Identity theft risk doesn't take a vacation because you do
Whether it's with your friends or family, vacation time is all about leaving your cares behind and focusing on the fun. However, with identity theft on the rise, you'll want to take extra precautions to make sure thieves don't cut your fun short.
Fortunately, there are a few things you can do during your travels to keep your information safe and make sure you don't fall victim to identity theft.
Preplanning is key
Limit what you carry in your wallet on vacation. This means removing extra credit cards, your Social Security card, and any documents that may have personal information on them. Similarly, don't travel with your checkbook or debit card as the process to reverse fraudulent charges can be a lengthy one if your information is stolen. Consider purchasing an RFID wallet to store your cards during travel.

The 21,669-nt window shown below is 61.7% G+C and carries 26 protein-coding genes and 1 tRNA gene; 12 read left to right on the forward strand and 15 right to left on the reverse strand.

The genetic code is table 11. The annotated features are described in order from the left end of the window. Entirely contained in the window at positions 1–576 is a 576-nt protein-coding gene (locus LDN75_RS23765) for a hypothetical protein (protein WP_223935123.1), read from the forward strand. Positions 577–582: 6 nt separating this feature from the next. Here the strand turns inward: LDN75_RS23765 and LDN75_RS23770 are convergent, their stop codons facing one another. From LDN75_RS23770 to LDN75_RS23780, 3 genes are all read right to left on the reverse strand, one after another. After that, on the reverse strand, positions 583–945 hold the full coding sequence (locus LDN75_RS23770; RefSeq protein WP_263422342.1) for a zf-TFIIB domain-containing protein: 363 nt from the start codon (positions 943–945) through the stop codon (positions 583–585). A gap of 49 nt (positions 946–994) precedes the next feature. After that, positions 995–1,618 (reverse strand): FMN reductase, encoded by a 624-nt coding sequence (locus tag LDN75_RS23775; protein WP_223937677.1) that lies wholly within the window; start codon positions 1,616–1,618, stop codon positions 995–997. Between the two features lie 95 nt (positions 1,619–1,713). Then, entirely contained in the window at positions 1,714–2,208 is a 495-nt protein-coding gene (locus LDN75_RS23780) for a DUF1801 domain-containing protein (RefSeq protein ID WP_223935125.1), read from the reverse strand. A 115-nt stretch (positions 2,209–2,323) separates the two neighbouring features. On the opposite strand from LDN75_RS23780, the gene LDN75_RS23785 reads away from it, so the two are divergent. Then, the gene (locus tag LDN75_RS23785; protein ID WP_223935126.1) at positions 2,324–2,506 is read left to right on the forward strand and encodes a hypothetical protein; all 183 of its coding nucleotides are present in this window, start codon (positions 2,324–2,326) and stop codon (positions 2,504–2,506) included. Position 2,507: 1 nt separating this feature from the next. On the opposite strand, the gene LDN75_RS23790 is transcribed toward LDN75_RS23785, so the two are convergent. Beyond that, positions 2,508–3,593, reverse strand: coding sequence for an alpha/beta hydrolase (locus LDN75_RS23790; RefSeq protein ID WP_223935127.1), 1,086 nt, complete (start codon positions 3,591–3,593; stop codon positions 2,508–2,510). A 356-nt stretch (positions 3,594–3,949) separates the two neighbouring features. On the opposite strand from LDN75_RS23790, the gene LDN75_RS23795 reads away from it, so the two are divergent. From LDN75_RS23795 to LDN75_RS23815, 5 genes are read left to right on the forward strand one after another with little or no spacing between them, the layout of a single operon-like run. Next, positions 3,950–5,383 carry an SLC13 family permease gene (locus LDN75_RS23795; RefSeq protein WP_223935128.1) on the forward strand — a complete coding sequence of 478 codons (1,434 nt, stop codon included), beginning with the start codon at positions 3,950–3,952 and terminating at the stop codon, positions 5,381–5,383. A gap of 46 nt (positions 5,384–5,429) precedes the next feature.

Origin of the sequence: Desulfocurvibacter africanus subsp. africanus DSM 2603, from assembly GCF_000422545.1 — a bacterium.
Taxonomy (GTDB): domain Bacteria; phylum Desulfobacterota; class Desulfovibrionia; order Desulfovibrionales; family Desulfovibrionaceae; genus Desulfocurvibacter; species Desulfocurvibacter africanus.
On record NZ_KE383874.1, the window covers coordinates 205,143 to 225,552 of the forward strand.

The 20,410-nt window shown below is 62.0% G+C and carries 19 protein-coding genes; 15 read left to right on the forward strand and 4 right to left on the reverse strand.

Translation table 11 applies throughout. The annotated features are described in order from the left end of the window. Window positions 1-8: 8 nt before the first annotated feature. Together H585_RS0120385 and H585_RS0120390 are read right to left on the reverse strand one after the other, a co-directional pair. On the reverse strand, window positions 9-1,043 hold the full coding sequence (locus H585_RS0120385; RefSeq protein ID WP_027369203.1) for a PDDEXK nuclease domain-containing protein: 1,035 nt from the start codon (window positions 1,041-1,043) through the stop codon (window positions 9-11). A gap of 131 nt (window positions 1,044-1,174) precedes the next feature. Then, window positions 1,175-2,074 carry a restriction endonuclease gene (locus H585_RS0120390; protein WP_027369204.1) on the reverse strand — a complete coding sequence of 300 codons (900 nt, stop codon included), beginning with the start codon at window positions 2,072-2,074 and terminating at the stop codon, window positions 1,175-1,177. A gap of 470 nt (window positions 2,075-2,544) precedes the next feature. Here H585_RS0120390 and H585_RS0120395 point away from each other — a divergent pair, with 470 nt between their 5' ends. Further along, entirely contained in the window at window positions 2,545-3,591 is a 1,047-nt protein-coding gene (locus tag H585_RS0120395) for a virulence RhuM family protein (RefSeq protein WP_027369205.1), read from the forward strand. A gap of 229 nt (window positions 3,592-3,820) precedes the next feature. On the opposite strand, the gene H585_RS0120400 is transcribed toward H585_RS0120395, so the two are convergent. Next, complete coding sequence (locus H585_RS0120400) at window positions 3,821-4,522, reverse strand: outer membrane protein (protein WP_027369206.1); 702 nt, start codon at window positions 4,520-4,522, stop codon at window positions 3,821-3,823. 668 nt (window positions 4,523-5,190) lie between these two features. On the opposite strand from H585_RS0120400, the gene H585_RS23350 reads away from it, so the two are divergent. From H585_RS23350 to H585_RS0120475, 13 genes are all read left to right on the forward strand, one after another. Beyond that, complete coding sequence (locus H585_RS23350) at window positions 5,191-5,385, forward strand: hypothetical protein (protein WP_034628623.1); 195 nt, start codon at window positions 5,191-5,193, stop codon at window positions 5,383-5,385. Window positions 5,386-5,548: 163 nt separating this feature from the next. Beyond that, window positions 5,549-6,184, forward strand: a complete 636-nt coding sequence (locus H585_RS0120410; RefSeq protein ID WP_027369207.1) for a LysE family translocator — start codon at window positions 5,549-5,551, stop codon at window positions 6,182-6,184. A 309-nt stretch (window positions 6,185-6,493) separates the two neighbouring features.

Use your hotel safe
Place important documents and credit cards that you don't need in your hotel safe. Never assume a locked room will keep thieves from rummaging through your belongings.
Be cautious with computer use
Whether you brought your own computer or plan to use an Internet café, don't assume all internet connections are secure. Avoid accessing any online banking or personal accounts with sensitive information when you are in public places.
Don't put your faith in a locked car
Even though the car is locked, that doesn't make it any less susceptible to theft. Never leave personal information and belongings in your car, whether visible or in the glove compartment. Carry only what you need and leave the rest in your hotel safe.
Don't forget about your home
Before you leave, make sure to halt mail service or have a friend or neighbor retrieve your mail each day. For identity thieves, a mailbox is a treasure chest of personal information. Be mindful of what you share on social media regarding your trip. If you plan to share updates, consider posting them after you have returned home.
With a little common sense and preplanning, you can ensure your vacation memories don't include months of work to repair damage from identity theft.